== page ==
5. Network Resilience Analysis

While the metrics we have computed thus far seem to have some tendencies to cluster relative to one another, against what basis are we comparing these values? Intuitively, one valid choice for an attempt to standardize these metrics might be what one could consider an ‘optimal curriculum’. A possible definition for an optimal curriculum would be one in which every observed connection across all sampled texts is made, including all aspects of what independent authors and publishers consider to be paramount for the discussion and implementation of precalculus in a course. With this in mind, we constructed such a ‘union graph’ in which we take the union of all encoded textbooks, yielding a network consisting of 697 total unique nodes and 1614 unique edges. We then computed all relevant metrics that we wished to compare the sampled texts to establish a yardstick against which all included textbooks could be compared to measure relative effectiveness in the context of a maximally efficient and inclusive course design. Upon such computation, we found that the APL for this union graph was 5.1108 , and the CC was 0.3166 . While these both measure reasonably within the range of corresponding values for each individual text, one may draw the reasonable conclusion that any text that retains a lower APL than the union is able to traverse introduced topics more efficiently than a course in which all possible reasonable connections might be made; similarly, any text with a greater CC than the union retains higher relevance to its relative neighbors, indicating a strong proximity to closely clustered subject matter and thus a higher potential for students to develop significant meaning across the course by observing rich connections across a large proportion of material.
Additionally, we tested via quantile plots whether or not the union graph’s DD tended to follow a power law distribution or an exponential distribution, as heavily indicated by its right skew and tail behavior. The quantile plots revealed that while both retain significant outliers until about the sixtieth percentile, the power law has a slightly better relative regression to the power law fit versus the exponential; although the exponential has a greater density of sample values within the first quartile, this behavior becomes much more deviated heading towards the median than the former, having significantly more negative concavity than the power law’s quantile plot. With the reasonable assumption that, in practice, information provided and discussed early on in the trajectory of a course is typically better absorbed by students in the classroom, this potentially indicates that a significant presence of topics introduced that fall below the standard for a hub makes for an effective lesson template, preventing the potential saturation of information as it is further developed. The quantile plots of both fitted distributions, as well as the union graph’s degree distribution fitted to a power law, are provided below in Figure 6.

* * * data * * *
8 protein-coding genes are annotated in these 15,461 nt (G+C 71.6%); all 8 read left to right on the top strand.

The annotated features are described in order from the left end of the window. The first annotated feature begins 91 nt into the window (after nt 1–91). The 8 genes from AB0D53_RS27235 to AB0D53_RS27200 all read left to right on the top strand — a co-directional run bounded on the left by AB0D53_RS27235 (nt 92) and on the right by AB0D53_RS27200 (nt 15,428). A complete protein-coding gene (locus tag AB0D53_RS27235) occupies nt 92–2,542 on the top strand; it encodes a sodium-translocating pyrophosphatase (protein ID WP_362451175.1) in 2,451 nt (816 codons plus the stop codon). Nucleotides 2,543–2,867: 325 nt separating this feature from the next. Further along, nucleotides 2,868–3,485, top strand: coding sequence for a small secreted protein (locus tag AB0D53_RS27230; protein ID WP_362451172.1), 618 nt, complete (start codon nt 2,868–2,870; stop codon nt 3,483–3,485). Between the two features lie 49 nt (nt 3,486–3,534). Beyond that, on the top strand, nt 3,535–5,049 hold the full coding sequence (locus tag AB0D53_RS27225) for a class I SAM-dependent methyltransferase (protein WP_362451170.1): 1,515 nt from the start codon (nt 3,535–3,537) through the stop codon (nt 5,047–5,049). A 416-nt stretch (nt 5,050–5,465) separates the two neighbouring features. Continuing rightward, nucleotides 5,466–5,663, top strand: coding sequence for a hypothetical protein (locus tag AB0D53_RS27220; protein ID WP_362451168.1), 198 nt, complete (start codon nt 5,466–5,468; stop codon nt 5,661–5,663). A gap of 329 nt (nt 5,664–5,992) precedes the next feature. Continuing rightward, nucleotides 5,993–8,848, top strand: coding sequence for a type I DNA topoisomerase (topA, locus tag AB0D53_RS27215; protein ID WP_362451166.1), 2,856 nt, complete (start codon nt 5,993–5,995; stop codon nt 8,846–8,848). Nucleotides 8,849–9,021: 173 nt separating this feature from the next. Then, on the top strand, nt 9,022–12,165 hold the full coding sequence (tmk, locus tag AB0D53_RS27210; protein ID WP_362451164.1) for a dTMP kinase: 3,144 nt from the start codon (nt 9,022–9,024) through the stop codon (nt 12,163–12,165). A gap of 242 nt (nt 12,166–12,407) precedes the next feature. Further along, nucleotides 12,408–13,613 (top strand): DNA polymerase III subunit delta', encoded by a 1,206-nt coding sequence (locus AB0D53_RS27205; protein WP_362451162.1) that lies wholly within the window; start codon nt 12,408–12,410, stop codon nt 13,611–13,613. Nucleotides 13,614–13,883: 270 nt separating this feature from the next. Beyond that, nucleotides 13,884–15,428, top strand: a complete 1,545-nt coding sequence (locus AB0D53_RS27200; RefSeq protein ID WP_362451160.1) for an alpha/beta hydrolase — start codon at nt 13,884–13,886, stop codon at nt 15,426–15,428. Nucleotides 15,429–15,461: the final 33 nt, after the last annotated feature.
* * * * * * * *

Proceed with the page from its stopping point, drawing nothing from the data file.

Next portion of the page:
5.1. Stochastic Network Simulations

While the intended process of encoding textbooks in a network format is designed to be as purely objective as possible, the very presence of human interaction lends itself to degrees of subjectivity. For example, given the sentence, “This function has a constant rate of change, which we had identified previously”, most would likely agree that there is an inherent connection displayed here between ‘function’ and ‘constant rate of change’. However, would this warrant a further connection to ‘linear functions’? How do we resolve ‘we had identified previously’: Perhaps by increasing the edge weight? All these considerations are relatively proper and valid, but reveals the insight that we as independent human beings are truly incapable of a unified, objective motive by which we can perform the same automated process and consistently yield the same results. Even if we were to encode texts using a word recognition algorithm, the fact that a human had to write the program could itself lead to implicit bias that would cause differing results if written by two different people. So, how does one overcome this obstacle?
Our solution to this problem involves a series of stochastic simulations to test the sensitivity of dispersion across relevant metrics to this work. In the anticipated outcome that any given person could possibly miss any given number of connections, a MATLAB script was written that randomly selects a predetermined number of edges (where n = # of randomly selected edges removed) from the union graph and removes them from the network. After each iteration, the average path length and clustering coefficient are computed and printed to be stored for reference and comparison. Because the union graph contains 1614 edges, we started with a test case of removing five edges, and from there moved up as percentages of the total amount: n = 80 edges as approximately five percent of the total network, n = 160 as approximately ten percent, n = 320 as approximately twenty percent, and n = 800 as approximately fifty percent. If this process yields an isolated node, we simply remove it from the graph, as this would yield an infinite average path length and a similarly unreasonable clustering coefficient. After running each case for fifty iterations, we computed the mean APL and CC, as well as their respective standard deviations, in order to see how percentage of removed connections impacts the efficiency with which one may navigate a course based on attempting to maximize all conceived links.